There is a great need to communicate with the hesitant populations as a priority. We must understand both individual and community hesitation to be vaccinated. The reasons for hesitation must be addressed to achieve herd immunity. Vaccine hesitancy is not only confined to one individual or one community. It is both a countrywide as well as a worldwide problem, which has been worsened by social media. The social media is full on anti-vaccination messages and conspiracy theories. If we do not have effective leadership that is trusted by its people then the people will turn to unreliable sources on social media. It is imperative that the government prioritise raising COVID-19 vaccine awareness and addresses the worries and concerns that our people have.

There is need to reassure the nation that the vaccines are being checked for quality before being rolled out. The safety and effectiveness of these vaccines must be made clear to our population. We know that the evidence coming out of other countries that have vaccinated millions of people is that these vaccines are safe and effective. There is need to show that the vaccines that we are choosing are also as safe and effective as those being rolled out in other countries. We do not doubt the effectiveness of Sinopharm vaccine being rolled out but we are concerned by the lack of communication so that the average person is confident enough to take it.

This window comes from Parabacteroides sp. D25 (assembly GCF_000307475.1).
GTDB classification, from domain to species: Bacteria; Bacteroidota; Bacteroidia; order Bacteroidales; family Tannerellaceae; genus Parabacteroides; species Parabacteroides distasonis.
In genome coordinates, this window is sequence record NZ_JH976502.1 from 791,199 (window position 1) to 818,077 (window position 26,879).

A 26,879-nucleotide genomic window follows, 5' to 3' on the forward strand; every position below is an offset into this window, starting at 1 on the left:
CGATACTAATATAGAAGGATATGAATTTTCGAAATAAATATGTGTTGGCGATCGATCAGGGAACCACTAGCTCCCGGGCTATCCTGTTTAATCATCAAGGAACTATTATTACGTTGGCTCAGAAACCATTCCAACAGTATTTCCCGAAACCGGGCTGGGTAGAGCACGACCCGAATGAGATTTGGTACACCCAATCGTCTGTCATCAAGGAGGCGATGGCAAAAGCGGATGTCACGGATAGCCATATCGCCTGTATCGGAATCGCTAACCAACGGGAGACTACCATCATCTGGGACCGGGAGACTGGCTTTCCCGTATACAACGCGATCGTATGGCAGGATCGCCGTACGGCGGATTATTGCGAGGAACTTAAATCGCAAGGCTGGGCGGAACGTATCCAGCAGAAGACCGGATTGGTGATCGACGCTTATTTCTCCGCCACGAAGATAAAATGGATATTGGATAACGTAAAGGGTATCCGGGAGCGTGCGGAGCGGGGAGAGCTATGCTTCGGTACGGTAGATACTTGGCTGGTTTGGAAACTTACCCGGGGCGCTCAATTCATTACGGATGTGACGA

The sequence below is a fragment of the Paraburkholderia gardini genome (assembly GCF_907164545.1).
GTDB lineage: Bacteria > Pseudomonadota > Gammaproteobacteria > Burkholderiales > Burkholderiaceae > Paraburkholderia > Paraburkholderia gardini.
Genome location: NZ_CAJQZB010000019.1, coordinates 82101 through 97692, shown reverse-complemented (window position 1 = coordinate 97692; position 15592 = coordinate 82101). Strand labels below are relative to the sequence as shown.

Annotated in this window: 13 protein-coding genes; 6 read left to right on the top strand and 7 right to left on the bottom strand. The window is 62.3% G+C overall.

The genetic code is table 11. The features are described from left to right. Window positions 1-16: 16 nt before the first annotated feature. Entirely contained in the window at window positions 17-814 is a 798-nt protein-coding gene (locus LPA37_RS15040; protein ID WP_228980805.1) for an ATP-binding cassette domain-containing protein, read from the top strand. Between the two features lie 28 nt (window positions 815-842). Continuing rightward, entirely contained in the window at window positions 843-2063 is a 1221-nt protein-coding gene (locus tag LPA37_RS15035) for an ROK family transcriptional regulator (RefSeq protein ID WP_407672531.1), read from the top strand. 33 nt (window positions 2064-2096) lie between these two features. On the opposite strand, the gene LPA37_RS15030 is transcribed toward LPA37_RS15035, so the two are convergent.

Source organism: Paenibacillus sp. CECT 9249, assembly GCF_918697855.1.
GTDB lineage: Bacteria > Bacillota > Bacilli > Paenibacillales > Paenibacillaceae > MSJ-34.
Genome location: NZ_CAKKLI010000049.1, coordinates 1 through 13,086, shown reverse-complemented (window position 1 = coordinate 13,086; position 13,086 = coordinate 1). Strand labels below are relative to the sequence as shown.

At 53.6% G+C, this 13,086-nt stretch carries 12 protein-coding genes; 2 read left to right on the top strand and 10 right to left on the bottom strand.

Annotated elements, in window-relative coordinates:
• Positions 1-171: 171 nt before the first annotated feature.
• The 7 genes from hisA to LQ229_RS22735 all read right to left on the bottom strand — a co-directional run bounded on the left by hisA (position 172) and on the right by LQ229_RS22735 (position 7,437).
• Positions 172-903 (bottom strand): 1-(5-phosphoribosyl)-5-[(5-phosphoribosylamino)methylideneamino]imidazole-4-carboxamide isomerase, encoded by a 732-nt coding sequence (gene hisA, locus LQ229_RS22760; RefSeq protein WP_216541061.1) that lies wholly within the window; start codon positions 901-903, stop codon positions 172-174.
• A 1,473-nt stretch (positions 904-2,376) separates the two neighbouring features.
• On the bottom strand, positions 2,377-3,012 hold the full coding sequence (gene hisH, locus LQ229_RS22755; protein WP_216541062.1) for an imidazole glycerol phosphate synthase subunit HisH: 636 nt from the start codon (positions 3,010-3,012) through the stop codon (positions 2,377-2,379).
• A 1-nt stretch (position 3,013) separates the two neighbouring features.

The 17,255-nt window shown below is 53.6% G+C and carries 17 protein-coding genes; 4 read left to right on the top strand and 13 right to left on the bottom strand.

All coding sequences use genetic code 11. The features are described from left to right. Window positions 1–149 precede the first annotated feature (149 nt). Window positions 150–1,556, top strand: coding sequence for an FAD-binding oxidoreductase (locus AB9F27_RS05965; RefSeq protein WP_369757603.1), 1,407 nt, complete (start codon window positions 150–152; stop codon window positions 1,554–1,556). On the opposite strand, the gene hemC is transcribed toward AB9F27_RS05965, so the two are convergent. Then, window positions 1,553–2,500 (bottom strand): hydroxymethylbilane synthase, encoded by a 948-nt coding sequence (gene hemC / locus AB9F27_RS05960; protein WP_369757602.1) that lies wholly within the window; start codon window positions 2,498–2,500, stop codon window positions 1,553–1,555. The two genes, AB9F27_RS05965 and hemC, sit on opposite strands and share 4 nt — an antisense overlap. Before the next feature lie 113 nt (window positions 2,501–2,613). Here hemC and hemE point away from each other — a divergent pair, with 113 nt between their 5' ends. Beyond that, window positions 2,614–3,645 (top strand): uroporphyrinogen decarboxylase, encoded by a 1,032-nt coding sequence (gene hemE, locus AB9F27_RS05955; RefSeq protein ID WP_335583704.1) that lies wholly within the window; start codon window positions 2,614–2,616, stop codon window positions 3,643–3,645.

We now sound like a broken record in calling for the need to align our priorities with the needs of our people. Poorly prepared lockdowns caused the suffering our people. The intention was noble but execution was dismal and smelt of either incompetence or lack of care. Right now pushing the vaccine on starving people who are struggling to survive is likely to be met with resistance. Our people are arguing that if the government cares about us then it should be making sure that we have something to eat, jobs to work and land to till. If these basics are not met then the vaccine will be perceived as of low in priority. The proposed forced eviction of 12500 Chilonga villagers to grow grass for animals on their land erodes the people’s confidence in government’s capability to make sound sober choices and decisions for the people of Zimbabwe in any other area of life, including vaccines.

We call upon the government to improve the welfare of our people as we roll out this vaccine.
Let us join hands in an honest and transparent way to rebuild lost trust through robust and trustworthy communication. That is the only way to eliminate vaccine hesitancy. We need effective leadership that is trusted by its people. We believe that this is achievable in Zimbabwe in our generation.

Once again, many thanks to the MDC-Alliance health portfolio committee for this presentation.

Dr Henry Madzorera.
Secretary for Health and Child welfare.

Dr Madzorera